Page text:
Matt Fitzpatrick Opens Up On Turning Down “Crazy Sums” From LIV Golf

The new US Open champion and his brother Alex decided to play for glory rather than money

Golfing brothers Alex (left) and Matt (right) Fitzpatrick celebrate Matt's US Open win with their parents
(Image credit: Getty Images)

Matt Fitzpatrick has opened up on why he and his younger brother Alex turned down “crazy sums” to join LIV Golf.

The newly-crowned US Open champion was an obvious target for the Saudi-backed series even before his Major win, given his seven victories on the DP World Tour, but his younger brother Alex was made a bumper offer even before he turned professional. However, Matt revealed the way he felt after coming close to winning the PGA Championship last month confirmed his belief that there’s more to the game of golf than money.

“The money they’re offering you opens your eyes a little bit and you’re taken aback,” said the 27-year-old Yorshireman. “Tiger made a quote about legacy and winning trophies and this proved that deep down that’s what I want to do. I finished fifth in a Major and I wasn’t disappointed that I lose out on x thousand more money, I was disappointed that I hadn’t won the tournament, that was what hurt the most, not losing the money. That’s why we all play, that’s certainly why I play because I want to win and I want to be the best, it’s just my competitive nature.”

Alex, who was at Brookline cheering on his older brother to US Open glory,  only turned professional at the start of this month, having made his PGA Tour debut at the Valspar Championship, yet he was also given a seven figure offer from LIV Golf. Matt felt it was a lot tougher for his 23-year-old brother, just starting off in the game, to say no to such a lucrative deal, but is glad he did.

“I was pleased that he made the decision that he did,” revealed Matt. “It’s obviously much tougher for him than it is for me. He’s not set himself up and he’s still relying on me and my mum and dad to help him out and that’s a difficult position to be in particularly when you get offered these crazy sums in front of you.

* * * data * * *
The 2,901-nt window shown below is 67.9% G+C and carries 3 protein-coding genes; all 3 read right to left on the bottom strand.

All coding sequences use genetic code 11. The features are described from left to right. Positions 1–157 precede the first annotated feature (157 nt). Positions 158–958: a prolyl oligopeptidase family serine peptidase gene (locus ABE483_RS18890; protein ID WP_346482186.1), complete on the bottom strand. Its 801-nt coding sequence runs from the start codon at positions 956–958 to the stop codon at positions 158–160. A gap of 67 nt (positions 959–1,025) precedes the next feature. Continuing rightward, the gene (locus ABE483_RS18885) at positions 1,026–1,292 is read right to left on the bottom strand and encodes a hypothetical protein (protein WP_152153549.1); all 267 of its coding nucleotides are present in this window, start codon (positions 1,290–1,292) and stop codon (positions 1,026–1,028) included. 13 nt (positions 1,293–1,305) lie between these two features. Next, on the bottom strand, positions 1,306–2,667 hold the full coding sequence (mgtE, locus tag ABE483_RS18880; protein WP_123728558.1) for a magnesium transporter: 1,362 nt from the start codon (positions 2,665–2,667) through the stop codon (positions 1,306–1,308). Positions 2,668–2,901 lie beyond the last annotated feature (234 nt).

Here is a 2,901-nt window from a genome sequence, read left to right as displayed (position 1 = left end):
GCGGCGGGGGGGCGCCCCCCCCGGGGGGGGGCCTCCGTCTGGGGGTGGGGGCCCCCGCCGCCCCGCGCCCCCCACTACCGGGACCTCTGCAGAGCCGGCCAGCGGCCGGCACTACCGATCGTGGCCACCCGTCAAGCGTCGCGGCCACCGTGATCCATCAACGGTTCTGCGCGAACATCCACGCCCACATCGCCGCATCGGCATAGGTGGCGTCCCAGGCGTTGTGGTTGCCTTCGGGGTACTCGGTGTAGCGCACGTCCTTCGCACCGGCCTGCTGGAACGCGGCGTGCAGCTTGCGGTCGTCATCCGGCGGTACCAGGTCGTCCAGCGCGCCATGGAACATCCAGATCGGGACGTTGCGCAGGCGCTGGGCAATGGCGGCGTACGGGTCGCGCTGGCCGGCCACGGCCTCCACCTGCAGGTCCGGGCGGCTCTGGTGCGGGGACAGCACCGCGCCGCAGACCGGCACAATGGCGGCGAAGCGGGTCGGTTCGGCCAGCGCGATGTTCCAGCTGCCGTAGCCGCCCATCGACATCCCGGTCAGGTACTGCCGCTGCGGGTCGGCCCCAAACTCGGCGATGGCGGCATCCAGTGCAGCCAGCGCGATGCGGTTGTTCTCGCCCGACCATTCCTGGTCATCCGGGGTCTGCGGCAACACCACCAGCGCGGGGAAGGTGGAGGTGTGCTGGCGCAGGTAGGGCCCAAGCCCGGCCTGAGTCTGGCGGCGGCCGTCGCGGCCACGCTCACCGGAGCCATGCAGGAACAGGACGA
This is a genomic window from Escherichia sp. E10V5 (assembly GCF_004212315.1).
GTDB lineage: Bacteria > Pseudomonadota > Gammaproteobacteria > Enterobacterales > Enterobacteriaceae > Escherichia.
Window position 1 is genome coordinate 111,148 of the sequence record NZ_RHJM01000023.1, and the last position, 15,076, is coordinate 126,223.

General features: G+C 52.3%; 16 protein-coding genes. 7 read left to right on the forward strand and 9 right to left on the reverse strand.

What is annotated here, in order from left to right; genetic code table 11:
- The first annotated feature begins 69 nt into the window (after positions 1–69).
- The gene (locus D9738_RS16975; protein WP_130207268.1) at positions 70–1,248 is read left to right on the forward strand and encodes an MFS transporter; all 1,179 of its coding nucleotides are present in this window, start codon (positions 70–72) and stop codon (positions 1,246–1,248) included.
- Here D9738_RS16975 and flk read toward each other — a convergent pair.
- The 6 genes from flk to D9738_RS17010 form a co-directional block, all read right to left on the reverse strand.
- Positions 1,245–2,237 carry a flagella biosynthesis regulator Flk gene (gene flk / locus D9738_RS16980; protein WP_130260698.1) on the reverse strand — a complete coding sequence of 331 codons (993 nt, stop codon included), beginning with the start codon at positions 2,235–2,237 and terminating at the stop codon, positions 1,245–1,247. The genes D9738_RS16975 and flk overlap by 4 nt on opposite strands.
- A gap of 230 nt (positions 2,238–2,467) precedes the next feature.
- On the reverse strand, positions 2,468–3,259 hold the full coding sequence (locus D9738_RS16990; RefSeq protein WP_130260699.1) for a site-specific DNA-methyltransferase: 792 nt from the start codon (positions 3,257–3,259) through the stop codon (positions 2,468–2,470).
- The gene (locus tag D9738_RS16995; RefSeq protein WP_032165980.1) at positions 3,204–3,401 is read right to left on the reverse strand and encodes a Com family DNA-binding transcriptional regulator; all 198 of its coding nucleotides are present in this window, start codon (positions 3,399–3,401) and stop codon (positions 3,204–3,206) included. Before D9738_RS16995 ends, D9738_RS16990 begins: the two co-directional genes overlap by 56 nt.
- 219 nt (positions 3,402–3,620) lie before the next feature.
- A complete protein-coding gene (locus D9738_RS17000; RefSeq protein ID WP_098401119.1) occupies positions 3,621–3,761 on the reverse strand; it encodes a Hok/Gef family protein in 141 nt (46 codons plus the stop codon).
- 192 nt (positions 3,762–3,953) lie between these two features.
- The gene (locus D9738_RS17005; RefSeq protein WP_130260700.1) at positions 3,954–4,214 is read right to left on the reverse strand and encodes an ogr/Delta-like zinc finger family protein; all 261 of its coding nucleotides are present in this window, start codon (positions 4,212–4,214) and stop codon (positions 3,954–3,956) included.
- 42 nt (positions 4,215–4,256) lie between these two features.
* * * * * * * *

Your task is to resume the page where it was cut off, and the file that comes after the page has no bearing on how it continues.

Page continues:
“It certainly makes you think. Hopefully in the long run it’s the right decision. Obviously we won’t know for a few years until he gets himself settled but I believe he can easily be good enough to be out here and play regularly and play well and succeed, he’s just got to go out there and enjoy it.”

According to Matt, one of the keys to success for Alex and all those starting off in the professional ranks in length off the tee. Even though he doesn’t particularly think it’s a good thing, Matt has been forced into a ‘if you can’t beat them, join them’ attitude and has worked hard to increase his length off the tee to remain competitive with his rivals. While beefing up in the gym is obviously one way to increase length, Matt, known as a golfer who looks at every opportunity to gain small edges, has found other ways too.

“I haven’t just done a lot of stuff in the gym,” he said. “I’ve done a lot of stuff on Speed Stick as well, it’s called the Stack, so I’ve done a lot of that. That’s been a massive help, it’s given me a few more miles per hour swing speed and quite a few miles per hour ball speed as well which has been the big difference and definitely given me over the last two years probably 10 to 15 yards longer.

“Unfortunately I do feel like it’s the way the game is going. There’s less shot making now and there’s much more sort of hit it long and find it again. You saw it at the PGA Championship the course was lengthened to 7-something and it was silly, you’ve got tees crossing over greens and not all golf courses have that luxury to take the tees back that far so before you know it some golf course are going to be obsolete and that’s not really going to be ideal for the game. I don’t know what’s going to happen but I think that’s definitely the way the game is going, length is a big advantage so I’ve got to jump on that bandwagon.”

Matt’s extra length off the tee was one of the integral parts of his US Open success, but so was his shot-making, with Will Zalatoris, who finished one shot behind the Englishman, calling Fitzpatrick’s second shot on the 18th “incredible” as he secured the par needed for victory.

Fitzpatrick’s breakthrough Major win has seen him jump into the world’s top 10 for the first time. In the new rankings Fitzpatrick is up eight places to World No.10, while Rory McIlroy, who was waiting on the 18th green to congratulate his Ryder cup teammate, is back up to World No.2 after his tied-5th place finish.

Fitzpatrick puts his rise up the rankings down to consistency and making small improvements over the years. He said: “It’s just about trying to do the right things and be consistent with everything that I do really. I think that’s one thing that I think me and my team have done really well over the last two or three years, we’re really well organised with a plan and hence why I think I’ve been consistently inside the top 25.

“I’ve not necessarily made bug jumps up until this year, but I feel like it’s been top 25 the last three or four years, it’s nothing to be disappointed at. It’s about keep doing the same stuff and hopefully just gradually improve.”

Jeff Kimber
Freelance Staff Writer

Jeff graduated from Leeds University in Business Studies and Media in 1996 and did a post grad in journalism at Sheffield College in 1997. His first jobs were on Slam Dunk (basketball) and Football Monthly magazines, and he's worked for the Sunday Times, Press Association and ESPN. He has faced golfing greats Sam Torrance and Sergio Garcia, but on the poker felt rather than the golf course. Jeff's favourite course played is Sandy Lane in Barbados, which went far better than when he played Matfen Hall in Northumberland, where he crashed the buggy on the way to the 1st tee!